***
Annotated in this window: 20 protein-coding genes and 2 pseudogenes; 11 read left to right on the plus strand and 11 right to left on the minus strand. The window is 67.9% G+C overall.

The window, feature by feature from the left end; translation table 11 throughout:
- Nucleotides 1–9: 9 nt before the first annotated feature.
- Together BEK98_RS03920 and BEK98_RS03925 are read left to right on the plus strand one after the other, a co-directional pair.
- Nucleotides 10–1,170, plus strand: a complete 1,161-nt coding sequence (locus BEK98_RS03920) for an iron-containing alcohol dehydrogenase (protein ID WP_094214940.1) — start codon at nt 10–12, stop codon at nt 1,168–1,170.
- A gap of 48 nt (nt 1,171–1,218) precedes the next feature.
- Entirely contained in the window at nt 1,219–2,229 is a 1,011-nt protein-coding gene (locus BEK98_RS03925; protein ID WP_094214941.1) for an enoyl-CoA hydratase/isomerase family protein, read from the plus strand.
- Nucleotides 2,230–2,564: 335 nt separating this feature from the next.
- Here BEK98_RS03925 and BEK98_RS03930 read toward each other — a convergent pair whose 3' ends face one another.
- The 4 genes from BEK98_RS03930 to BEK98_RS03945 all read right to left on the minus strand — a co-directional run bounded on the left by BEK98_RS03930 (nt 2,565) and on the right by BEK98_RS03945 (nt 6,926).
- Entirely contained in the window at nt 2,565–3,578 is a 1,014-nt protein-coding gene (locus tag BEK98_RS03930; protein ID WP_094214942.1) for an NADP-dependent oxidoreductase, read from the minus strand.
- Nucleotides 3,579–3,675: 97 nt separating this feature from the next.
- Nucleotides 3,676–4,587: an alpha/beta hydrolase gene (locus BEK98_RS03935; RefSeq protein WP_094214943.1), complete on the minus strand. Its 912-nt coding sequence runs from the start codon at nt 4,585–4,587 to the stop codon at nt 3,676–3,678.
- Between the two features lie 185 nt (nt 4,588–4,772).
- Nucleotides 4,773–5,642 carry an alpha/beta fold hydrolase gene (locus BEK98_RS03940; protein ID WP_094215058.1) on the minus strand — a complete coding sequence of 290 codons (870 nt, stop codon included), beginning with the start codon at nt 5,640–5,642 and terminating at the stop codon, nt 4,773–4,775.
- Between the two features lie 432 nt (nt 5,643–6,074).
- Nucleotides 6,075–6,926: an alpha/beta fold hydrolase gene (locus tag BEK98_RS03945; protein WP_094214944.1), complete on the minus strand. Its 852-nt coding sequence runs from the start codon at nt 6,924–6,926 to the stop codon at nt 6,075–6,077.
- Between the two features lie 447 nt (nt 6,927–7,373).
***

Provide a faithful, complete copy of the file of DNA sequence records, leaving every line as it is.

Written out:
Annotated in this window: 20 protein-coding genes and 2 pseudogenes; 11 read left to right on the plus strand and 11 right to left on the minus strand. The window is 67.9% G+C overall.

The window, feature by feature from the left end; translation table 11 throughout:
- Nucleotides 1–9: 9 nt before the first annotated feature.
- Together BEK98_RS03920 and BEK98_RS03925 are read left to right on the plus strand one after the other, a co-directional pair.
- Nucleotides 10–1,170, plus strand: a complete 1,161-nt coding sequence (locus BEK98_RS03920) for an iron-containing alcohol dehydrogenase (protein ID WP_094214940.1) — start codon at nt 10–12, stop codon at nt 1,168–1,170.
- A gap of 48 nt (nt 1,171–1,218) precedes the next feature.
- Entirely contained in the window at nt 1,219–2,229 is a 1,011-nt protein-coding gene (locus BEK98_RS03925; protein ID WP_094214941.1) for an enoyl-CoA hydratase/isomerase family protein, read from the plus strand.
- Nucleotides 2,230–2,564: 335 nt separating this feature from the next.
- Here BEK98_RS03925 and BEK98_RS03930 read toward each other — a convergent pair whose 3' ends face one another.
- The 4 genes from BEK98_RS03930 to BEK98_RS03945 all read right to left on the minus strand — a co-directional run bounded on the left by BEK98_RS03930 (nt 2,565) and on the right by BEK98_RS03945 (nt 6,926).
- Entirely contained in the window at nt 2,565–3,578 is a 1,014-nt protein-coding gene (locus tag BEK98_RS03930; protein ID WP_094214942.1) for an NADP-dependent oxidoreductase, read from the minus strand.
- Nucleotides 3,579–3,675: 97 nt separating this feature from the next.
- Nucleotides 3,676–4,587: an alpha/beta hydrolase gene (locus BEK98_RS03935; RefSeq protein WP_094214943.1), complete on the minus strand. Its 912-nt coding sequence runs from the start codon at nt 4,585–4,587 to the stop codon at nt 3,676–3,678.
- Between the two features lie 185 nt (nt 4,588–4,772).
- Nucleotides 4,773–5,642 carry an alpha/beta fold hydrolase gene (locus BEK98_RS03940; protein ID WP_094215058.1) on the minus strand — a complete coding sequence of 290 codons (870 nt, stop codon included), beginning with the start codon at nt 5,640–5,642 and terminating at the stop codon, nt 4,773–4,775.
- Between the two features lie 432 nt (nt 5,643–6,074).
- Nucleotides 6,075–6,926: an alpha/beta fold hydrolase gene (locus tag BEK98_RS03945; protein WP_094214944.1), complete on the minus strand. Its 852-nt coding sequence runs from the start codon at nt 6,924–6,926 to the stop codon at nt 6,075–6,077.
- Between the two features lie 447 nt (nt 6,927–7,373).